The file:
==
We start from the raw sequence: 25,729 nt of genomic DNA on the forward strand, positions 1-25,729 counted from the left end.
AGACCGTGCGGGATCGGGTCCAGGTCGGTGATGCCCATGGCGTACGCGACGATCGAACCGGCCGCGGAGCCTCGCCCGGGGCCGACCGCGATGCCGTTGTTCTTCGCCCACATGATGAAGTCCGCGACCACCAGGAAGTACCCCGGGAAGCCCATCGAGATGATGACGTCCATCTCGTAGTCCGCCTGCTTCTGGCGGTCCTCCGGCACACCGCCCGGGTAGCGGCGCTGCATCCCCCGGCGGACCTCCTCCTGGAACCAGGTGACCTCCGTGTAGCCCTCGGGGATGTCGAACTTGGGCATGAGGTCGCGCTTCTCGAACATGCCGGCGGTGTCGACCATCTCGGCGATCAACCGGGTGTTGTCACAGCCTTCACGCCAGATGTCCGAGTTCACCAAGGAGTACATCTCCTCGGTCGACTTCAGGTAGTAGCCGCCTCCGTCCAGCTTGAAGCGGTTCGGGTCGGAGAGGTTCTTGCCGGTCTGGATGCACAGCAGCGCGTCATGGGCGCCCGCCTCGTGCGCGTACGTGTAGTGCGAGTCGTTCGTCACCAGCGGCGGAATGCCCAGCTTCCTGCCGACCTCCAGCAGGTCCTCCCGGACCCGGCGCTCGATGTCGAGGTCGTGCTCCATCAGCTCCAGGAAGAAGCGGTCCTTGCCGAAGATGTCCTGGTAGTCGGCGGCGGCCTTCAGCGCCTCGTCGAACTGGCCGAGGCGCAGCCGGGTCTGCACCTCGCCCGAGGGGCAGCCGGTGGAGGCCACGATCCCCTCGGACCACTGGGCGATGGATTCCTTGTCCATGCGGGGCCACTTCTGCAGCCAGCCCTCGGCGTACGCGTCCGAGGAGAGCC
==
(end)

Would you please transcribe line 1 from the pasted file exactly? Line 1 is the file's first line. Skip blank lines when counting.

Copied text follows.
We start from the raw sequence: 25,729 nt of genomic DNA on the forward strand, positions 1-25,729 counted from the left end.